2020 was a tumultuous time. To many, it was a period of unending freefall as professionals the world over redefined their relationships with work, home, family, friends, and life in general. As work-from-home became the new standard to stave off the worst of the pandemic, millions of Americans moved from cities to smaller, more affordable suburban and rural environments. With schools using a remote learning model, parents had to learn to teach, teachers had to reinvent their curricula, and students were stuck in the middle. And we were all stuck at home.
Times like these, when nothing appears stable, are fertile grounds for reinvention, and what better place to reinvent oneself than in the home? With the proliferation of several highly effective vaccines, the pandemic is finally declining, and while we would love to forget much of 2020, there are some important lessons we should take with us going forward.
Clearing the Clutter
Spending virtually 24 hours a day at home can lead to some realizations. One of the most prevalent was that we all have too much stuff. There were already indications of this reality when Marie Kondo’s meticulous minimalism caught fire the year before. Then in 2020, design philosophies emphasizing simplicity, like cottagecore, along with a whole reality television subgenre of organization shows exploded in popularity, and it became clear: we could all use a home edit.
Lifestyle expert Bianca de la Garza, whose focus is on maintaining modern-day wellbeing in a fast-paced world, says it’s vital.
“Clearing clutter will not only create physical room for your belongings, but there’s a huge mental upside to organizing your home. Clutter contributes to feeling fatigued and anxious, whereas an organized space can bring focus and a sense of calm and control. With everything the world has been through we need to make home organization a priority for our health and happiness.”
Your Space is About You
Organizing and decorating according to who you are and how you want to exist in your space is a big part of Garza’s philosophy. “It’s not about keeping up with the Joneses. The pandemic has taught us so much about what it means to be at peace at home and about what really matters.” She emphasizes incorporating what we’ve learned about our personal habits into our decor.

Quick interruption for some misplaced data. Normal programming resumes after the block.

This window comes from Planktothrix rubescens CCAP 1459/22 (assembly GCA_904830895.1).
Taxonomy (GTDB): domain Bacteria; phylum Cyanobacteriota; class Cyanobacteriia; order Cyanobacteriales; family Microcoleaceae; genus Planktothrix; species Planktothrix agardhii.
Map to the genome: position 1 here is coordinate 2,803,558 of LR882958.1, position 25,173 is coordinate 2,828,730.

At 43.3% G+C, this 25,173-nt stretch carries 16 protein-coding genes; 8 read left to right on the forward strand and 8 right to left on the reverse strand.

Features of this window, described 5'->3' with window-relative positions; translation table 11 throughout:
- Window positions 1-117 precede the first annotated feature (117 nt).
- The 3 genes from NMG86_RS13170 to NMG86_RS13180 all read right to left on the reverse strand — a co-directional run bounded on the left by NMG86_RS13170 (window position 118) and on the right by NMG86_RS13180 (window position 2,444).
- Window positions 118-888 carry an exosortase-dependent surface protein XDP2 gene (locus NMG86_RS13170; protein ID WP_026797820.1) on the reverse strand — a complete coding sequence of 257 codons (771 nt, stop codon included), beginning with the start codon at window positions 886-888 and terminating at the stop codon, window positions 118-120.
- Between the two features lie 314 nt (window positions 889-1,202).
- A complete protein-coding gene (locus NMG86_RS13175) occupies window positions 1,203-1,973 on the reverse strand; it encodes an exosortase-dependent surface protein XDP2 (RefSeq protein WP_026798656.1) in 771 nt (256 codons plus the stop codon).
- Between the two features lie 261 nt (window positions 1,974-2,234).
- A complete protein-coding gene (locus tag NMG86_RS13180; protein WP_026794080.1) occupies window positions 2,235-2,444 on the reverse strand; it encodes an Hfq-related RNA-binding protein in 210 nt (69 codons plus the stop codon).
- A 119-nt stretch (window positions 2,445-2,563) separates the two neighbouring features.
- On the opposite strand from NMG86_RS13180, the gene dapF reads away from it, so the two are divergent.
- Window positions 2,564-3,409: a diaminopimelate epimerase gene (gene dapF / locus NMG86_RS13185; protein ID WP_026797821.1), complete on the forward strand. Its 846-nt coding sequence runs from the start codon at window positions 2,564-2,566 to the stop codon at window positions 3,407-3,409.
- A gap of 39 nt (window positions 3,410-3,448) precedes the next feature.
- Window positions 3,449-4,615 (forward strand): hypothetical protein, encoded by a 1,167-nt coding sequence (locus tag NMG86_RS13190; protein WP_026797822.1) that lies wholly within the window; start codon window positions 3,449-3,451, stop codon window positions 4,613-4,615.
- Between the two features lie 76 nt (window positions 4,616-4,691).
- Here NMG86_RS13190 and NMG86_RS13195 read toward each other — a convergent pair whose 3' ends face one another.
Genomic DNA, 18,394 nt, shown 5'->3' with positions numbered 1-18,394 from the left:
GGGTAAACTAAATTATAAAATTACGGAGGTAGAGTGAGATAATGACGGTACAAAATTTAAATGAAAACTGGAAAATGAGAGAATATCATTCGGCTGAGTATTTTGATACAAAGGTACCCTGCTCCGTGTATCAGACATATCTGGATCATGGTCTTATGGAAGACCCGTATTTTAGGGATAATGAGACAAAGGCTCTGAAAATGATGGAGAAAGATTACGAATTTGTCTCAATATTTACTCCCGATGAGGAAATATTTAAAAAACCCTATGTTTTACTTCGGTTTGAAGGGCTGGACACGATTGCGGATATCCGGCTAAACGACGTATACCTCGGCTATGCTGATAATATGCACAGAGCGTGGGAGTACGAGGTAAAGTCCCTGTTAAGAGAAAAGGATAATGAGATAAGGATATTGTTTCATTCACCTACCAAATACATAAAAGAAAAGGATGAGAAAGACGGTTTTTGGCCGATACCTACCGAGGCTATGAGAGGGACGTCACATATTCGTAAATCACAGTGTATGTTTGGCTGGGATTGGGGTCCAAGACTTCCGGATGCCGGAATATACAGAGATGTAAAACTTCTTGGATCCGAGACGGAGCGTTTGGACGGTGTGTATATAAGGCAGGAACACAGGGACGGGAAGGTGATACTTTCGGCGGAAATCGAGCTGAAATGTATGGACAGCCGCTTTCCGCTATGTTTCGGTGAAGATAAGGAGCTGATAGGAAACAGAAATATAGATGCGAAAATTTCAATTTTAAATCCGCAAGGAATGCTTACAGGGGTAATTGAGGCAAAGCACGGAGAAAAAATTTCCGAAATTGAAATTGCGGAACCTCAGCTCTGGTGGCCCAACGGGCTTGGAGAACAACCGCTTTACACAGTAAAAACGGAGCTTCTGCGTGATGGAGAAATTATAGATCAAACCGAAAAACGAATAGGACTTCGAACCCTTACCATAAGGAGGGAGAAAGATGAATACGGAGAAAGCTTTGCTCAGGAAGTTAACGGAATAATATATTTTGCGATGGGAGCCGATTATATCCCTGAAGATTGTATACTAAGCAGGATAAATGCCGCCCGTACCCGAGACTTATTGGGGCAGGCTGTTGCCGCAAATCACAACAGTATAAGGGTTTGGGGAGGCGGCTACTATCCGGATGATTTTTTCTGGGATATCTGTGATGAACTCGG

“I notice that my quirky items displayed in my home bring me the most joy,” says Bianca. “Art I picked up in my travels, for instance, or that family heirloom displayed with pride in my heritage.”
Your home accessories should be pleasing to your senses and personal, not just pulled from a design textbook. “Your taste in decor reflects your personality. That intimate connection with ourselves is something many of us have grown accustomed to being in isolation.”
The Family that Decorates Together
After more than a year cooped up together, it may be counterintuitive, but for those with relatives and kids living under the same roof, decorating your home should be a family affair.
“For me, children are what make a house a true home!” says Garza. “I’m a single mom, and my daughter is my whole world. Our home is sacred to us, so how could we not make it ours together? Over the years I’ve been framing her art and incorporating it along with other pieces. They are my favorite to see when I walk through my door”
When decorating with kids, it’s important that they have input. “Letting them decide the paint color of their room can be very empowering for a child who mostly has no say in the day-to-day routine in their world.” Giving them ownership of their living spaces not only enhances their responsibility of sharing in chores, but it also allows them to express their identity, letting you get to know them better.
Decor as Self Care
We tend to think of self care in body-centric terms. Exercise, meditate, eat well, and treat yourself to a glass of wine and a bath bomb every now and then. These are all important facets of self care and self love, but the environment we do these things in matters as much, if not even more.
Here de la Garza gets philosophical: “Having a space where you can reflect and have quiet time is a luxury that won’t cost you a penny. I like to meditate, so I have a space for that. I also have lots of incense and essential oils I use to fill my home with calming aromas. If you like writing or painting, creating an area to work in is a key component to living well. Things that feed your soul are a sacred act of self care.”
Home recharges us physically, but it can also be an invaluable emotional booster to rest in a place that makes you feel like yourself.
There isn’t a person reading this whose life wasn’t changed by the pandemic, but if we’re mindful, the lessons learned during that dark time can bring light to our home lives for years to come.